Learning disabled suffer ‘Up to 87% decrease in paid employment’ throughout pandemic
The employment gap between those with learning disabilities and the wider population reaches record highs; experts call on local government and HR departments to offer increased support for neurodiversity in the workplace.
The number of supported adults with learning disabilities in paid employment fell by 87% in some areas during the pandemic, according to the latest PHE data. In some local authorities in England, just 0.4% of people with learning disabilities are in paid employment.
On average, only around one in 20 supported working-age adults with a learning disability (5.6%) are now in paid employment in England. Neurodiversity in the workplace has been found to offer companies a competitive advantage by the employee finding different solutions to problems, though these figures released in 2021 show that 94.4% are without paid jobs nationwide.
The areas with the biggest year-on-year drops in paid learning disability employment are Gloucestershire (-87%), Harrow (-81%), Essex (-69%), Stockport (-55%) and Barking & Dagenham (-52%). Gloucestershire has the lowest employment rate of those with learning disabilities, just 0.4%, meaning almost total unemployment among such individuals in the county.
The data, collated from PHE by learning disability nurse recruitment specialists MCG Healthcare, highlights the regions where people with learning disabilities need greater assistance following the pandemic. The figures have prompted experts to call for employers and local authorities to assess the accessibility of online recruitment processes, home working practices, and mental health support.
The average UK employment rate in June 2021 was 75.1%, compared to 5.6% for learning disability adults, bringing the problem into sharp focus. With the jobs market picking up swiftly, organisations nationwide are being urged to support candidates with learning disabilities, wherever possible.
Ash Higgs, Director of MCG Healthcare, said: “Even though the market appears to be improving now, the pandemic has obviously left many people unemployed. For people with learning disabilities though, losing a job – or being unable to find one – can severely dent confidence and deprive individuals of chances to make personal progress. It’s about much more than money.
“Our nurses see, at first hand, just how fulfilled some people with learning disabilities are by their jobs. We aim to give people as much independence as possible, and work plays a huge part in that, giving people a sense of control and achievement.”
How can companies make themselves more accessible for the neurodiverse?
Since the start of the Covid-19 pandemic, part-time employment which provides crucial entry-level employment has declined almost 10%. For many, this comes at a time when care charges are rising – by more than £500 in two years in some places, according to a recent freedom of information request by the BBC.
Matt Boyd, founder of neurodiverse recruitment agency Exceptional Individuals, commented: “Some of the challenges really show up in the recruitment process. Shifting everything online – especially for our community, who live with ADHD, dyslexia, dyspraxia, learning differences and disabilities that show when processing information – it’s been particularly difficult for them.
“The challenges have definitely become more prominent since the pandemic, there's a lot more anxiety. People with neuro diversities and learning disabilities are more likely to have mental health problems anyway and the pandemic has just added to that.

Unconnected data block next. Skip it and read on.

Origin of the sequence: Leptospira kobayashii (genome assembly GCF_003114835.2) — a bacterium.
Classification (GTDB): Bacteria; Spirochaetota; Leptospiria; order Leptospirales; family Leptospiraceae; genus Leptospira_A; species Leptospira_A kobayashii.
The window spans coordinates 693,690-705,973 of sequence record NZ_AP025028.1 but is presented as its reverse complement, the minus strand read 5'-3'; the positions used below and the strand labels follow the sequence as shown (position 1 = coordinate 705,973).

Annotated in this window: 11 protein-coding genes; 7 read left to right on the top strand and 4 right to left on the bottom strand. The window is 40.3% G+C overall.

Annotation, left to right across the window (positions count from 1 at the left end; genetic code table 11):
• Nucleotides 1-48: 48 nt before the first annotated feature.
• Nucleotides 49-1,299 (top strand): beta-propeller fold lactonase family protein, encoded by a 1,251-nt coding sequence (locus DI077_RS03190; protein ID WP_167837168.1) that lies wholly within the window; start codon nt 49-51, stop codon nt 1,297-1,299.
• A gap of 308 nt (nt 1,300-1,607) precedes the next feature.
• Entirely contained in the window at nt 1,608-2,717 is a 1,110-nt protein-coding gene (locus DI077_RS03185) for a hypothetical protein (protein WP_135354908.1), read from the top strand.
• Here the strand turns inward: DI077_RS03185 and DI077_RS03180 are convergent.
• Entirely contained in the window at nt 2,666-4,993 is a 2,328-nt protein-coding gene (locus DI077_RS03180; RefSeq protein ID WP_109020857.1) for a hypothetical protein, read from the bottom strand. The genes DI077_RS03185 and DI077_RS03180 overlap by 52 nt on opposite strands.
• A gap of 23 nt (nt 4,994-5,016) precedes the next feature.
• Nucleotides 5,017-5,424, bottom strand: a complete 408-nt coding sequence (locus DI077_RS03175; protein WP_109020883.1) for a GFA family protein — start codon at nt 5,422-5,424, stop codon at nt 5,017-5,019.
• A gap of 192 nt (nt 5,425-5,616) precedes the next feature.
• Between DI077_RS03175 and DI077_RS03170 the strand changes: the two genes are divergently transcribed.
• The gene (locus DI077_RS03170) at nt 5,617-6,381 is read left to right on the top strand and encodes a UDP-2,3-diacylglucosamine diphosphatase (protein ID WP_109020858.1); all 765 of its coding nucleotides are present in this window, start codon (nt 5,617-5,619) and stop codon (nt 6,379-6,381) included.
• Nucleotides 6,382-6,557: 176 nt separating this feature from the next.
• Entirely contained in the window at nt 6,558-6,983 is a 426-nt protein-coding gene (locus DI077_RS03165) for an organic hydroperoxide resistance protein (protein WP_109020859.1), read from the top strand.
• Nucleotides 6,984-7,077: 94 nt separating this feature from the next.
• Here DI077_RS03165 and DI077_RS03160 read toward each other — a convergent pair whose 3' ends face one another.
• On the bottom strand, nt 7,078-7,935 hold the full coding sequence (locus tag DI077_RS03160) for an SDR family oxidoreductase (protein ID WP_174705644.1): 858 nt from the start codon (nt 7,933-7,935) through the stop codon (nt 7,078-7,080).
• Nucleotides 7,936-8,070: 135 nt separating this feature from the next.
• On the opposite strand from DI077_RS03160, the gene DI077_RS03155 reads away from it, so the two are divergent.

“Having a neurodiverse community within your organisation, they'll find different solutions to problems, different ways of doing things. But additionally, they’ll represent a section of your customer base, since they’d be the one buying your products a lot of the time. They can give you the point of view of the 10% of the population who have learning disabilities or neurodivergence, which is an absolutely massive benefit.”
Sheryl Miller, diversity & inclusivity consultant and author of Smashing Stereotypes: How To Get Ahead When You’re the Only _____ in the Room, said: “For some people with learning disabilities, the increase in home working may be a disadvantage. It potentially leads to the individual having less in-person support and it may limit the ways in which the individual can be coached or instructed on a task. We all have learning preferences, but for someone with a learning disability, they may have less flexibility about how they can receive instructions and information and still be able to effectively carry out a task.
“Home-working, therefore, may limit the ways in which messages can be communicated unless managers and colleagues are very creative. They may also have a preference for routines and set places which the pandemic may have disrupted.
“People are more aware of neurodiversity than they were before. With additional training, or self-learning, they are starting to become more aware of the additional support that may be required for someone whose neurodiversity creates particular challenges.”
How can you support people with learning disabilities?
Members of the public can donate much-needed funds to charities such as Mencap and Scope, where they can also volunteer their time. If you’re looking for a career helping those with learning disabilities, MCG Healthcare recruits for learning disability nursing roles.
To find out more about people with learning disabilities, Turning Point and the British Institute of Learning Disabilities (BILD) have plenty of information and resources.
To see an Interactive map on what % of working-age adults with a learning disability in England are unemployed click here: https://datawrapper.dwcdn.net/2DL2I/9/
Image CC credit: david banes flickr
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